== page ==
We wouldn’t have had such confidence 20 years ago, or even 5 years ago. And so our tropical cyclone warning system, developed over several decades, doesn’t allow for a watch or warning until a depression or storm actually forms and NHC’s advisories begin; by both policy and software, warning issuances are tied to cyclone advisories.  If we had wanted to issue a tropical storm watch for Bill on the morning of Sunday the 14th (48 hours prior to landfall), or a warning that evening (36 hours ahead of landfall), we would have had to pretend that the disturbance in the Gulf of Mexico was a tropical cyclone.  Even during the day on Monday, data from an Air Force Reserve Hurricane Hunter aircraft showed that the disturbance had not yet become a depression or storm.

Couldn’t NHC have called the disturbance a tropical storm anyway, in the interest of enhanced preparedness?  Yes, but what if the disturbance never becomes a tropical storm – remember, even an 80% chance of formation means it won’t become a tropical storm at least once every five times.  So naming it early risks the credibility of the NWS and NHC, and endangers a trust we’ve worked for decades to establish.  In addition, there are legal and financial consequences to an official designation of a tropical cyclone – consequences that obligate us to call it straight.  And finally, as custodians of the tropical cyclone historical record, we have a responsibility to ensure the integrity of that record.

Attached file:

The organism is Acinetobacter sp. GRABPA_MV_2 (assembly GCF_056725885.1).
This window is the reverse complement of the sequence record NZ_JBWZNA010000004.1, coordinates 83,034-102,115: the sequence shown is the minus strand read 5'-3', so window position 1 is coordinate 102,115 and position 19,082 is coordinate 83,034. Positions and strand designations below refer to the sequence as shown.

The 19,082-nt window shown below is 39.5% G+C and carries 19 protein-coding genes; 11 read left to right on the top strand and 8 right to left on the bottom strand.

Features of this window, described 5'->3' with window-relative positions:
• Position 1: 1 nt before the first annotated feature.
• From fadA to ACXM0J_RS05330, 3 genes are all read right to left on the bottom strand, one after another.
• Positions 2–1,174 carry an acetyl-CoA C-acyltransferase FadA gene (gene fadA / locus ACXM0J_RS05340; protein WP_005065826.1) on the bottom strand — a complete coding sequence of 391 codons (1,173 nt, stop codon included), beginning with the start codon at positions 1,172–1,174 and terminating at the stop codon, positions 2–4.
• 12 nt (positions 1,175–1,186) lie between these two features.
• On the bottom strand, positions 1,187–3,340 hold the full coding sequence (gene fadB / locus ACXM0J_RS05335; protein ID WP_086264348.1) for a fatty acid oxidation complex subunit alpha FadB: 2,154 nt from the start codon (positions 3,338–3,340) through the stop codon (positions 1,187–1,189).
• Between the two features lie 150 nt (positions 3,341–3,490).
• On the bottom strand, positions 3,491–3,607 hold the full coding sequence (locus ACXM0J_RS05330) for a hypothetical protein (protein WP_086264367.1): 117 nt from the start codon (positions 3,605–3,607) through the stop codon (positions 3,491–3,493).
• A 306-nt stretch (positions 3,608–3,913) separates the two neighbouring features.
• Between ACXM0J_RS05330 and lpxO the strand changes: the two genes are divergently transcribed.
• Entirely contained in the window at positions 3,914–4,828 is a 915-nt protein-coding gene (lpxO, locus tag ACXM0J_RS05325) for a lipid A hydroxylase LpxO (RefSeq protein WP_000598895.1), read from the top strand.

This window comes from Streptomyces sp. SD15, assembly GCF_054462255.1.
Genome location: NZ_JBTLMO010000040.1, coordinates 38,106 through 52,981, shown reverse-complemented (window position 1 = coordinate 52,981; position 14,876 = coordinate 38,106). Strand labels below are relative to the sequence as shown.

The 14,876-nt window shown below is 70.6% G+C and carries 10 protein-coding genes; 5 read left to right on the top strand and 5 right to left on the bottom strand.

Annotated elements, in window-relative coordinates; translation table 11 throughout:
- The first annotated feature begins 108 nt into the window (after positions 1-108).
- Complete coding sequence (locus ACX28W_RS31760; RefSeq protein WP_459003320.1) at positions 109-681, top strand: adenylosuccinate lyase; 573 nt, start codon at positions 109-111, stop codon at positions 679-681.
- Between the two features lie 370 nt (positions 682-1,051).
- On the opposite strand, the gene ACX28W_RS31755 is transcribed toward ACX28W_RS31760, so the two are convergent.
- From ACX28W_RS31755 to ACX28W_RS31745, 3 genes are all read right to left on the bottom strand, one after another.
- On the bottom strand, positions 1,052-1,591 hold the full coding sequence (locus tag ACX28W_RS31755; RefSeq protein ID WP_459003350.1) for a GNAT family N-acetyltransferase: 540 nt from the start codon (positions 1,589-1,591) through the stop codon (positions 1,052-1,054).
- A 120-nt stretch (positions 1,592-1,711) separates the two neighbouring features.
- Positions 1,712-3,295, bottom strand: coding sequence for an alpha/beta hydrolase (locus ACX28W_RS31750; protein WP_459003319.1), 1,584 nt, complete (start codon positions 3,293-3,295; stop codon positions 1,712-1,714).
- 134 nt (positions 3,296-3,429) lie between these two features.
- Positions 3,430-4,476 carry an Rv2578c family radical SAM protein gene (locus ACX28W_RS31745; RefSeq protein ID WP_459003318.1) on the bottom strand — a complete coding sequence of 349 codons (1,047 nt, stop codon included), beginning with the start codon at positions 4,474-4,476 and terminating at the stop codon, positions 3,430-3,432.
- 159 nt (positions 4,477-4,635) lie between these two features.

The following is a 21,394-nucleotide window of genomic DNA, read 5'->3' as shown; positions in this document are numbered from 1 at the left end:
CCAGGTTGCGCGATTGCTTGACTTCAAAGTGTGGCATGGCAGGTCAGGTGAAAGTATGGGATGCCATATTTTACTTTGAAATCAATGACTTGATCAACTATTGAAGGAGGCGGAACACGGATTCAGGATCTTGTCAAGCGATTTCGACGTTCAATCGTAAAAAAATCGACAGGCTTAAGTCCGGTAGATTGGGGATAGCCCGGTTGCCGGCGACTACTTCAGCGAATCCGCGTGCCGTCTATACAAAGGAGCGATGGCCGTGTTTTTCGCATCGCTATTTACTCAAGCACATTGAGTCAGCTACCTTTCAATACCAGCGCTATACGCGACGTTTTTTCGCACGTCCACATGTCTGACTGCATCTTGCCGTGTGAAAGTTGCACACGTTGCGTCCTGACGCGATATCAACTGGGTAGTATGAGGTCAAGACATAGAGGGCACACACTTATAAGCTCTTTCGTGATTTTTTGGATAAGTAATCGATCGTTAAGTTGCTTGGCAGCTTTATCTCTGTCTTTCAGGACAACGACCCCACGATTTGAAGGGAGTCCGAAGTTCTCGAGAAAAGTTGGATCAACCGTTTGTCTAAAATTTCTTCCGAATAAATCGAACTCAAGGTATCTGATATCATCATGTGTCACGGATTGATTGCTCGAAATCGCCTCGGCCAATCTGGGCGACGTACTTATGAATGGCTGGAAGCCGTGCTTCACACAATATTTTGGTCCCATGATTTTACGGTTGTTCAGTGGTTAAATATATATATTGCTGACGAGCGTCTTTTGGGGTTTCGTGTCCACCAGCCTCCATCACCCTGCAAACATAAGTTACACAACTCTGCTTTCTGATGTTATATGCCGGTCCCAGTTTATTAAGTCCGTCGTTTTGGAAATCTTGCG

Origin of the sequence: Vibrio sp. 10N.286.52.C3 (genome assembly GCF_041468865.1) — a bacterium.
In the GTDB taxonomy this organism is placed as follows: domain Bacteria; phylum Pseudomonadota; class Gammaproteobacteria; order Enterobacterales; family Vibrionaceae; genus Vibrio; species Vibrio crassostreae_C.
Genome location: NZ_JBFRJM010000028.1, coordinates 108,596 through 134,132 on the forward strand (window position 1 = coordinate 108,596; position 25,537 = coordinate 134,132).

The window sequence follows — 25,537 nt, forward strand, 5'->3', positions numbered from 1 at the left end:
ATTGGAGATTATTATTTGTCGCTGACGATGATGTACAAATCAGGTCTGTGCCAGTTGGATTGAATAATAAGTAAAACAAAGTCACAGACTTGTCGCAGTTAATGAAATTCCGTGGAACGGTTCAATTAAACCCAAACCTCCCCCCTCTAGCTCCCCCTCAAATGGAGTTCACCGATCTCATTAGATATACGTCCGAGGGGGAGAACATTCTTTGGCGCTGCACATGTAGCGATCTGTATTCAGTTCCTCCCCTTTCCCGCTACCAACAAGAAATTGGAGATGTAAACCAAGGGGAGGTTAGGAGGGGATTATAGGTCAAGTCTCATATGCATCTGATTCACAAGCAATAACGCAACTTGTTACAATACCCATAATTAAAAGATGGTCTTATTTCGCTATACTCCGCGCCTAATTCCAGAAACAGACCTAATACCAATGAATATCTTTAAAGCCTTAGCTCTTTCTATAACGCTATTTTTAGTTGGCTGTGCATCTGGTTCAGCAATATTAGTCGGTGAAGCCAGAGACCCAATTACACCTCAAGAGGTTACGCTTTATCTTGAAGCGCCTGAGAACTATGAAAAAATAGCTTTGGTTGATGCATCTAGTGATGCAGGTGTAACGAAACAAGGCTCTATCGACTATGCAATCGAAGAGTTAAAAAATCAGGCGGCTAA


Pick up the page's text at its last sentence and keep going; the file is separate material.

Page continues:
When systems that have the potential to become tropical cyclones pose hazards to life and property, NHC’s best avenue for highlighting those hazards currently is the Tropical Weather Outlook. Ahead of Bill’s formation, the possibility of tropical storm conditions along the middle and upper Texas coast was included in the Sunday evening Outlook, and by early Monday afternoon the Outlooks were saying those conditions were likely.  Products issued by NWS local forecast offices (WFOs) carried similar statements.